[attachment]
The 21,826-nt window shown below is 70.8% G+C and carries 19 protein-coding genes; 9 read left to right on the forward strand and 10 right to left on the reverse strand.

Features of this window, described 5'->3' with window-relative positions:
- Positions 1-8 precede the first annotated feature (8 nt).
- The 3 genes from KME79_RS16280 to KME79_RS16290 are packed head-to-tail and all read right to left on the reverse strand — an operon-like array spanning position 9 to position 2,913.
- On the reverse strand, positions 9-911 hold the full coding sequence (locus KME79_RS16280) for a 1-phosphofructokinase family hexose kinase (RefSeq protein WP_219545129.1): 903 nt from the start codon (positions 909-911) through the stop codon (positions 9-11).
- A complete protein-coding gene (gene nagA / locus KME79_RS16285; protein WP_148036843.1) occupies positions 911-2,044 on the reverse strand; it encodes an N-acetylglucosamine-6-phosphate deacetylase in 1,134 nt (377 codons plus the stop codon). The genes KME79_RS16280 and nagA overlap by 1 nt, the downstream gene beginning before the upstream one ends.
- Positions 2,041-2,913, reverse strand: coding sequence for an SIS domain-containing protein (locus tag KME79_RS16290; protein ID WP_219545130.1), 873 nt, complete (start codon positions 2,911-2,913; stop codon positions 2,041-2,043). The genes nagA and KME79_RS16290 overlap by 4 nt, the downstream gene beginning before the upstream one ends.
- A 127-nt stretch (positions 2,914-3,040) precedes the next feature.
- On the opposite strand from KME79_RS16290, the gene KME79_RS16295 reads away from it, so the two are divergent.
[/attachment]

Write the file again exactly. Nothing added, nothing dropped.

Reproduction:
The 21,826-nt window shown below is 70.8% G+C and carries 19 protein-coding genes; 9 read left to right on the forward strand and 10 right to left on the reverse strand.

Features of this window, described 5'->3' with window-relative positions:
- Positions 1-8 precede the first annotated feature (8 nt).
- The 3 genes from KME79_RS16280 to KME79_RS16290 are packed head-to-tail and all read right to left on the reverse strand — an operon-like array spanning position 9 to position 2,913.
- On the reverse strand, positions 9-911 hold the full coding sequence (locus KME79_RS16280) for a 1-phosphofructokinase family hexose kinase (RefSeq protein WP_219545129.1): 903 nt from the start codon (positions 909-911) through the stop codon (positions 9-11).
- A complete protein-coding gene (gene nagA / locus KME79_RS16285; protein WP_148036843.1) occupies positions 911-2,044 on the reverse strand; it encodes an N-acetylglucosamine-6-phosphate deacetylase in 1,134 nt (377 codons plus the stop codon). The genes KME79_RS16280 and nagA overlap by 1 nt, the downstream gene beginning before the upstream one ends.
- Positions 2,041-2,913, reverse strand: coding sequence for an SIS domain-containing protein (locus tag KME79_RS16290; protein ID WP_219545130.1), 873 nt, complete (start codon positions 2,911-2,913; stop codon positions 2,041-2,043). The genes nagA and KME79_RS16290 overlap by 4 nt, the downstream gene beginning before the upstream one ends.
- A 127-nt stretch (positions 2,914-3,040) precedes the next feature.
- On the opposite strand from KME79_RS16290, the gene KME79_RS16295 reads away from it, so the two are divergent.